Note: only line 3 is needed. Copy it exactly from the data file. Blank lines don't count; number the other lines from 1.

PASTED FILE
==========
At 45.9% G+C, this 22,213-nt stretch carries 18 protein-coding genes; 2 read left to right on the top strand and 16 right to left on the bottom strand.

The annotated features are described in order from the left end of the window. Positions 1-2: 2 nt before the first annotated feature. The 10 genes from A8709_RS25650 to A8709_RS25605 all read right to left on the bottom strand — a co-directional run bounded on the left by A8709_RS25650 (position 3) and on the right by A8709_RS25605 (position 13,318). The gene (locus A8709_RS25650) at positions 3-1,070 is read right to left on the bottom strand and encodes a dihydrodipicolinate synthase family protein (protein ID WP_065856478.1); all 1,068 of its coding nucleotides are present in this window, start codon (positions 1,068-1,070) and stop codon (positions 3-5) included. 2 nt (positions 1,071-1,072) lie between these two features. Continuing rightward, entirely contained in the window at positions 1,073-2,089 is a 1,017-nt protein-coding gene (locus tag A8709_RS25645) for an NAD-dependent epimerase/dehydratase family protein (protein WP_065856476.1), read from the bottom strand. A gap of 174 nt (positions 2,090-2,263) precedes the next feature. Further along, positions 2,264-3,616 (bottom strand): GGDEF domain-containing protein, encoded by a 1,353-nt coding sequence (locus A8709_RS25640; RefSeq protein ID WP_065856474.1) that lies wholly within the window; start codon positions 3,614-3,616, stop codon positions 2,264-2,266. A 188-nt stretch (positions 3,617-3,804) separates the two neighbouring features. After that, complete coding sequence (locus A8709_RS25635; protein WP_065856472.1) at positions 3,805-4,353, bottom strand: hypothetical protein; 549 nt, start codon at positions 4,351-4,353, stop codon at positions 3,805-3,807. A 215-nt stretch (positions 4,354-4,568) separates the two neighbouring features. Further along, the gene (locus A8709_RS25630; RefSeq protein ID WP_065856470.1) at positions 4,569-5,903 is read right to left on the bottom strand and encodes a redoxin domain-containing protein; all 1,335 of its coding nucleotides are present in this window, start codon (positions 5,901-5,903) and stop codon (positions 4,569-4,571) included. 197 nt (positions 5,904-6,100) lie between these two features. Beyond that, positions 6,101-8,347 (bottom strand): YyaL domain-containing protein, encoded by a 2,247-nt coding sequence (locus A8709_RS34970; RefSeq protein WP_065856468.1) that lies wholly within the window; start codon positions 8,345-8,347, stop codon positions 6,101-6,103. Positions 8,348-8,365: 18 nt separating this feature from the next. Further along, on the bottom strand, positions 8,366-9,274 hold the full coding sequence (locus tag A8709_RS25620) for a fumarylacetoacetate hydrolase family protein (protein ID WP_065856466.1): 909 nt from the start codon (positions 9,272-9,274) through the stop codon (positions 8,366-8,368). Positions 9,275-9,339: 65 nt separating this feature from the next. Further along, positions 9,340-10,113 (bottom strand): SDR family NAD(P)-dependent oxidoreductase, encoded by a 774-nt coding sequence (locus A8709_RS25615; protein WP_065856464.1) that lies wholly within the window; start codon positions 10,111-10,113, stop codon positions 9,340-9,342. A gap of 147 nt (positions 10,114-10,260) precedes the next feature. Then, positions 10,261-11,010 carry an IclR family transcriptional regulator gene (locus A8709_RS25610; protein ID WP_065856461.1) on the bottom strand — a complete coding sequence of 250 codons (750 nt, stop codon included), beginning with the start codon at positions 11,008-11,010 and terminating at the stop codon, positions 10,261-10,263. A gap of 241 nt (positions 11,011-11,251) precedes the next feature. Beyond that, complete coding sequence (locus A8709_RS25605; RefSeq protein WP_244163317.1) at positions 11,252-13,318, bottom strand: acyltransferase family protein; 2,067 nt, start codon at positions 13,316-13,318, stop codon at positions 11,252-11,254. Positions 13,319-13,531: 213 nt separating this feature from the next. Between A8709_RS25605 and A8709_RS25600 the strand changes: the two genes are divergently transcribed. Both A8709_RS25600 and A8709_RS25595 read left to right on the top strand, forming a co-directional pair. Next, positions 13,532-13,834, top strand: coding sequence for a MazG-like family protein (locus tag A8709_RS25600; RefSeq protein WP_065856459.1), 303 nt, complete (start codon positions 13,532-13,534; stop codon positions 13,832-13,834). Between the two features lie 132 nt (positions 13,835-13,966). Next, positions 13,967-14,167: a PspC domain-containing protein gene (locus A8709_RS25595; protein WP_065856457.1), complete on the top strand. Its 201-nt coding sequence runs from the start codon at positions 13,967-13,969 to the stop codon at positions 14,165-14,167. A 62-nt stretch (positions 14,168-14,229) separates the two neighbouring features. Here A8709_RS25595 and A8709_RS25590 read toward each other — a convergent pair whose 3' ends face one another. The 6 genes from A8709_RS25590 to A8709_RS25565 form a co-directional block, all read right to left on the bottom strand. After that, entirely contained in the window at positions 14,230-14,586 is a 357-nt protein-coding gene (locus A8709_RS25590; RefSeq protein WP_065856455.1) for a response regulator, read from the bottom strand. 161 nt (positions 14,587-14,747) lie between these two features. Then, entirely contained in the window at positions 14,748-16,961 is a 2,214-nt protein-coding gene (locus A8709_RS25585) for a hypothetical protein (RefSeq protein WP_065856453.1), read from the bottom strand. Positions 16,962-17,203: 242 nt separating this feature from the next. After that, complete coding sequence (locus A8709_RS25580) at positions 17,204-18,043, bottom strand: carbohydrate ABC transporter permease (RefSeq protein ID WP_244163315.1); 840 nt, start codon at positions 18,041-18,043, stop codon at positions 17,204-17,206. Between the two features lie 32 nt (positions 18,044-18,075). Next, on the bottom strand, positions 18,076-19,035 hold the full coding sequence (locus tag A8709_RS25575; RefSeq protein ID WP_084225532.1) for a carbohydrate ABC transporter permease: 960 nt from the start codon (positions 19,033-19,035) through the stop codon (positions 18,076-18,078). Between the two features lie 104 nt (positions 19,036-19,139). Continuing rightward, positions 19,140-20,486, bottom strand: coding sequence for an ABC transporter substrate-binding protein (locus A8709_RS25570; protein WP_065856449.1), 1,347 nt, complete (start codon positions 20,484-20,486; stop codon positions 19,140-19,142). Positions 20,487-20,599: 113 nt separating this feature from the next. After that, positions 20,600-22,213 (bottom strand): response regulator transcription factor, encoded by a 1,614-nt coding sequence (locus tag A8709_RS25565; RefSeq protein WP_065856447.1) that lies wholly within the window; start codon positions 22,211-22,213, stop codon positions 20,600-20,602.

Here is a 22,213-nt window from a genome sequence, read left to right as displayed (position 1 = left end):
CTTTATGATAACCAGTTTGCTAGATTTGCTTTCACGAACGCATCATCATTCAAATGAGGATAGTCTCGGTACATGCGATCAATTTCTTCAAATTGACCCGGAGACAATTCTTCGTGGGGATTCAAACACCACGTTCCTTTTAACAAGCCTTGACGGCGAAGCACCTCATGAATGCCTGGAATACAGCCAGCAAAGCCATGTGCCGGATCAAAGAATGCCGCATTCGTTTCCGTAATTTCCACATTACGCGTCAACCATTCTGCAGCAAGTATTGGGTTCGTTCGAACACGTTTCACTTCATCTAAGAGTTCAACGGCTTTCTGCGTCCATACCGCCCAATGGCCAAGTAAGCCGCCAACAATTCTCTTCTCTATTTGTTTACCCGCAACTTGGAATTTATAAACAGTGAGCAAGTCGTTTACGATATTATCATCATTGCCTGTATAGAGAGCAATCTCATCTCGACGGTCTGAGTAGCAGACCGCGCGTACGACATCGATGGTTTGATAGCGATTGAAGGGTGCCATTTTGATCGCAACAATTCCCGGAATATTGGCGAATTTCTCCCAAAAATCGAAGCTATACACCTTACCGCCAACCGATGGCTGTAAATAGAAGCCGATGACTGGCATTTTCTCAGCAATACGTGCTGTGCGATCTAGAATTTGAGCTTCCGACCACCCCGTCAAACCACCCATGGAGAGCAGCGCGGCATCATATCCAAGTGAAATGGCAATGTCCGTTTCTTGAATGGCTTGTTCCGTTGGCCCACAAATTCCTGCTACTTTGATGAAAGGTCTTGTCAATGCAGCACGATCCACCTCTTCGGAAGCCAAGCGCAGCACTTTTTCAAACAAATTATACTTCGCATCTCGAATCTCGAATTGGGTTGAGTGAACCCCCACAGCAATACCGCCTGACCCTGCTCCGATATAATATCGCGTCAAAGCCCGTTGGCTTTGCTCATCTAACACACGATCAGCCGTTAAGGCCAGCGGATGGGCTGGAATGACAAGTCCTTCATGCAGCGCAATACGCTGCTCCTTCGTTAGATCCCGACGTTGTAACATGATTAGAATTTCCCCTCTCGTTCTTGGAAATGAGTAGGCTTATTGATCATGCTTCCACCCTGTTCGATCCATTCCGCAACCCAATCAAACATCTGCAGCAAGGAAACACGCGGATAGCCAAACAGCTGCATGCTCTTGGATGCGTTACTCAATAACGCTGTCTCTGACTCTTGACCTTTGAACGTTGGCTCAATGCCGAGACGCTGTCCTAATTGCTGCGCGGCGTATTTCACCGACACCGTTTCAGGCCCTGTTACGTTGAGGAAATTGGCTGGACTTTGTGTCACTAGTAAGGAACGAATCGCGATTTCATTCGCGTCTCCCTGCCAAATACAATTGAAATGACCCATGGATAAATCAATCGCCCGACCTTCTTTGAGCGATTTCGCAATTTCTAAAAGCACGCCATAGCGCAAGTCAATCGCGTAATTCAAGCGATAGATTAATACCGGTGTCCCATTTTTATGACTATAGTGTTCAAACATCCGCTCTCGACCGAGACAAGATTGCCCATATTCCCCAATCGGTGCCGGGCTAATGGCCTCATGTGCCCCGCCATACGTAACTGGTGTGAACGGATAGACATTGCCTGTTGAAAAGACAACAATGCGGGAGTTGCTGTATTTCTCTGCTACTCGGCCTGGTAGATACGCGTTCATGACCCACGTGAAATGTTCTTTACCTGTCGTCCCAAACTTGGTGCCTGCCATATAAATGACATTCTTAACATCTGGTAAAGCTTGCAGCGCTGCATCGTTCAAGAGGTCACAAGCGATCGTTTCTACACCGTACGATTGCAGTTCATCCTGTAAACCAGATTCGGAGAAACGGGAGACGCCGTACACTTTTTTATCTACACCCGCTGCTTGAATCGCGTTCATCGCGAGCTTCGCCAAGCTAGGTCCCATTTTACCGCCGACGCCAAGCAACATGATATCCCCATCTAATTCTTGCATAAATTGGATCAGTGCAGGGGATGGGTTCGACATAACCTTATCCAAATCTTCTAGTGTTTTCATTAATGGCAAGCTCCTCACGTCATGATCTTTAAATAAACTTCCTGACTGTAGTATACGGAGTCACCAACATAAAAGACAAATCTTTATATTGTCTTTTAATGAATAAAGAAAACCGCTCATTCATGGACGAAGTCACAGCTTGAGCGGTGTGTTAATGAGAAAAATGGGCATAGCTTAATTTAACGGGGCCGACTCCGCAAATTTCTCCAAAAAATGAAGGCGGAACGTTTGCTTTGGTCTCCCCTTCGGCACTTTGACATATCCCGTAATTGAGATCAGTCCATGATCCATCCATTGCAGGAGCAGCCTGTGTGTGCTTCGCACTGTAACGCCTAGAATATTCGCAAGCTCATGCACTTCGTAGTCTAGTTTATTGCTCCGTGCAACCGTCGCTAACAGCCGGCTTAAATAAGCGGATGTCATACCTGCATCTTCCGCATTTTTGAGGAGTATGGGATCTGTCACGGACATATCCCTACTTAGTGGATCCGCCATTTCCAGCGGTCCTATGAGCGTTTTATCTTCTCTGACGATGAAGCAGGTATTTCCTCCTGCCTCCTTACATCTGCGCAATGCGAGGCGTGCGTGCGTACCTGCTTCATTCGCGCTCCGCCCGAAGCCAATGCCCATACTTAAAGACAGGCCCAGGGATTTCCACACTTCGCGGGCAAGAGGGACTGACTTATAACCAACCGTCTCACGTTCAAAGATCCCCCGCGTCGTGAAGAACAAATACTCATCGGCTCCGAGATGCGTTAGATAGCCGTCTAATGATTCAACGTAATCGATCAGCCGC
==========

Here is a 22,213-nt window from a genome sequence, read left to right as displayed (position 1 = left end):